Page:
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#120 of 139 2 head gaskets in 13,000 miles...
Feb 22, 2001 (1:52 pm)
My wife has a 1997 Neon Highline(yeah right) and had purchased it new with the extended warranty. At 32,000 miles her head gasket blew with oil all over. We had it replaced for free. Then now we have a major coolant leak. We just had the head gasket replaced again, now at 42,000 miles! What a piece of *%#!
Mar 25, 2001 (3:14 pm)
Why is there no MAIN PLACE to collect the horror stories/facts/ and help to initiate class actions to force these companies to provide a decent product replacement for OBVIOUS defects.....we have the misfortune of having the Neon, now undergoing a head gasket replacement which was DENIED by DG to exist.....(service manager even pretended to scope current updates to see if there was any major complaints on record for this DEFECT)....unfortunately, other vehicle is a Ford Taurus 97 wagon that has MAJOR transmission problems that again the company thinks isolated to US only.....and reading thru the board see that we may have head gasket trauma to come on the Ford. Why is there no easier way for consumers to follow up on all this and just where are the HIDDEN WARRANTIES that are referred to..the ones that are not bandied about PUBLICly??? This is repulsive paying the amounts of dollars to initially purchase these junkers!!!!!!
Mar 25, 2001 (3:31 pm)
Look at it this way - the ease with which information can be collected and published on the Internet is one decided advantage in favor of the consumer.
And there are companies that will stand behind what they build - my Subaru was just serviced for an alternator replacement after 4 years and almost 50,000 miles. Subaru didn't have to offer the service campaign - it did so to keep the goodwill of its buyers. They replace the alternators without charge for parts or labor.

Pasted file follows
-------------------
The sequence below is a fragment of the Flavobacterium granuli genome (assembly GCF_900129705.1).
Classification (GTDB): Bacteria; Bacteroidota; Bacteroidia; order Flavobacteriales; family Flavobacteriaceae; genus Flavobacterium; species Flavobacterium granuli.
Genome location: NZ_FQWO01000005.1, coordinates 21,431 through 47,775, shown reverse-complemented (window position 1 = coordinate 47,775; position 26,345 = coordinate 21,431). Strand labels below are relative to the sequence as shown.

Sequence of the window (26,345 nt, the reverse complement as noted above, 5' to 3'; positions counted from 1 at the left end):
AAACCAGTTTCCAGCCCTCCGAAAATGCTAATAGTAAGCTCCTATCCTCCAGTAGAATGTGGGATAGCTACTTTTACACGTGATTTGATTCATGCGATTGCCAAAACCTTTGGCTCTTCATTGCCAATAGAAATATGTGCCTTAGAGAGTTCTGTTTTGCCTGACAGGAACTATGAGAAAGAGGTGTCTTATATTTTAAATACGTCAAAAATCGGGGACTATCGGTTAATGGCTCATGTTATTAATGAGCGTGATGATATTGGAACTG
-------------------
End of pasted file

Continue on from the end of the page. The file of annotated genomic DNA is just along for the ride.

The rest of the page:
I guess customer satisfaction means more to some companies than it does to others; it may be one reason why Subaru (and Honda and Toyota) are selling cars just fine, while DaimlerChryler's Chrysler Group is struggling now.
Mar 26, 2001 (1:06 pm)
Good point...I remember way back when Mazda replaced defective rotary engines by the boatload...I can still recall seeing a brand new engine going into some old, rustbucket of a Mazda, and the factory was picking up the tab. With most American automakers, it seems like you have to relive the last scene from Frankenstein, storming the castle with pitchforks and blazing torches.
If I were GM et al, I'd boost the warranty up to some decent mileage, and say "Look, up to 75,000 miles we cover the drivetrain, after that you're on your own"....I'll pay for a head gasket or transmission at 100K, I feel that's fair, that's a lot of miles, but not at 37K miles!.
Mar 26, 2001 (5:03 pm)
I also have a 1996 Plymouth Neon. The head gasket blew just within the warranty period at close to 30,000 miles, the transmission went at 70,000 miles,(out of pocket expense) the gas gauge stopped working at 80,000 miles, and now the head gasket has blown for the second time at 105,000 miles. I totally agree that the Neon is a peice of ****!! Never again will I buy a Neon.
Mar 26, 2001 (6:25 pm)